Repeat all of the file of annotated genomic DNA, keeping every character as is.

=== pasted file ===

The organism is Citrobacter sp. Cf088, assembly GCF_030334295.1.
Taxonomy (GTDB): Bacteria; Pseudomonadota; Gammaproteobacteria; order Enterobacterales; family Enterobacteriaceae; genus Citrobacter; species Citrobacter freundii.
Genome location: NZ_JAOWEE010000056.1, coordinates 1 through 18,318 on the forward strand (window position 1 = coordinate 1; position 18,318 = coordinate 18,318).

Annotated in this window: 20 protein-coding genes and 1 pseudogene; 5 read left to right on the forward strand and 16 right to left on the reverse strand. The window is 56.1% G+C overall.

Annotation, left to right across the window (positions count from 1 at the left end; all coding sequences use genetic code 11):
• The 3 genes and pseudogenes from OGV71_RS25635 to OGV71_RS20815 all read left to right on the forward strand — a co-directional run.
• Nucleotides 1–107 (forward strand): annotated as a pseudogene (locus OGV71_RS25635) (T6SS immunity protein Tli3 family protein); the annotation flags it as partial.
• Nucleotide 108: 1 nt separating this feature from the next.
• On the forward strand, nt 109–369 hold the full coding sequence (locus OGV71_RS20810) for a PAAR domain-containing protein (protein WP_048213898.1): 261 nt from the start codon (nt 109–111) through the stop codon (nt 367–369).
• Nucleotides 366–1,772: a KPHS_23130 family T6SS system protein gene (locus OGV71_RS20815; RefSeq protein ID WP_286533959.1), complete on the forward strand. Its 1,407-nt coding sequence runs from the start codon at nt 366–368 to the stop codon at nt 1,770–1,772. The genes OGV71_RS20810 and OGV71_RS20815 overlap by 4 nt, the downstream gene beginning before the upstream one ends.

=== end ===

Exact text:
The organism is Citrobacter sp. Cf088, assembly GCF_030334295.1.
Taxonomy (GTDB): Bacteria; Pseudomonadota; Gammaproteobacteria; order Enterobacterales; family Enterobacteriaceae; genus Citrobacter; species Citrobacter freundii.
Genome location: NZ_JAOWEE010000056.1, coordinates 1 through 18,318 on the forward strand (window position 1 = coordinate 1; position 18,318 = coordinate 18,318).

Annotated in this window: 20 protein-coding genes and 1 pseudogene; 5 read left to right on the forward strand and 16 right to left on the reverse strand. The window is 56.1% G+C overall.

Annotation, left to right across the window (positions count from 1 at the left end; all coding sequences use genetic code 11):
• The 3 genes and pseudogenes from OGV71_RS25635 to OGV71_RS20815 all read left to right on the forward strand — a co-directional run.
• Nucleotides 1–107 (forward strand): annotated as a pseudogene (locus OGV71_RS25635) (T6SS immunity protein Tli3 family protein); the annotation flags it as partial.
• Nucleotide 108: 1 nt separating this feature from the next.
• On the forward strand, nt 109–369 hold the full coding sequence (locus OGV71_RS20810) for a PAAR domain-containing protein (protein WP_048213898.1): 261 nt from the start codon (nt 109–111) through the stop codon (nt 367–369).
• Nucleotides 366–1,772: a KPHS_23130 family T6SS system protein gene (locus OGV71_RS20815; RefSeq protein ID WP_286533959.1), complete on the forward strand. Its 1,407-nt coding sequence runs from the start codon at nt 366–368 to the stop codon at nt 1,770–1,772. The genes OGV71_RS20810 and OGV71_RS20815 overlap by 4 nt, the downstream gene beginning before the upstream one ends.